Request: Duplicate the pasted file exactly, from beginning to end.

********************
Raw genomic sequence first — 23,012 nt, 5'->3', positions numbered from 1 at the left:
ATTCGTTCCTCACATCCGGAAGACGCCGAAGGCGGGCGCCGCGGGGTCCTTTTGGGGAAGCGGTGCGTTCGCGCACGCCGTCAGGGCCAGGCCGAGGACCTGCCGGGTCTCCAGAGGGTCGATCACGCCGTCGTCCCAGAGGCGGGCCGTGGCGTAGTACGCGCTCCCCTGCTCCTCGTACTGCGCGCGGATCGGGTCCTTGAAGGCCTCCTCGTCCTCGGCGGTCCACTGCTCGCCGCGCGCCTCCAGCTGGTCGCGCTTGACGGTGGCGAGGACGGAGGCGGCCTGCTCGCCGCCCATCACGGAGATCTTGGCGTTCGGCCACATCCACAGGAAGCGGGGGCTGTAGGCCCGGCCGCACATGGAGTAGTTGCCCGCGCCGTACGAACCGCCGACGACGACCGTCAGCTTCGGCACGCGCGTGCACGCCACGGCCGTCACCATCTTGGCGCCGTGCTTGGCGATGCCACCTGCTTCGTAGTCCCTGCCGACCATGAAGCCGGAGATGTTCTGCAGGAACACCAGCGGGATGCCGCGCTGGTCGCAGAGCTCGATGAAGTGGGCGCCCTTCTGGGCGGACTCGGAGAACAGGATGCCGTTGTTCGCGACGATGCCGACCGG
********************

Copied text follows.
Raw genomic sequence first — 23,012 nt, 5'->3', positions numbered from 1 at the left:
ATTCGTTCCTCACATCCGGAAGACGCCGAAGGCGGGCGCCGCGGGGTCCTTTTGGGGAAGCGGTGCGTTCGCGCACGCCGTCAGGGCCAGGCCGAGGACCTGCCGGGTCTCCAGAGGGTCGATCACGCCGTCGTCCCAGAGGCGGGCCGTGGCGTAGTACGCGCTCCCCTGCTCCTCGTACTGCGCGCGGATCGGGTCCTTGAAGGCCTCCTCGTCCTCGGCGGTCCACTGCTCGCCGCGCGCCTCCAGCTGGTCGCGCTTGACGGTGGCGAGGACGGAGGCGGCCTGCTCGCCGCCCATCACGGAGATCTTGGCGTTCGGCCACATCCACAGGAAGCGGGGGCTGTAGGCCCGGCCGCACATGGAGTAGTTGCCCGCGCCGTACGAACCGCCGACGACGACCGTCAGCTTCGGCACGCGCGTGCACGCCACGGCCGTCACCATCTTGGCGCCGTGCTTGGCGATGCCACCTGCTTCGTAGTCCCTGCCGACCATGAAGCCGGAGATGTTCTGCAGGAACACCAGCGGGATGCCGCGCTGGTCGCAGAGCTCGATGAAGTGGGCGCCCTTCTGGGCGGACTCGGAGAACAGGATGCCGTTGTTCGCGACGATGCCGACCGG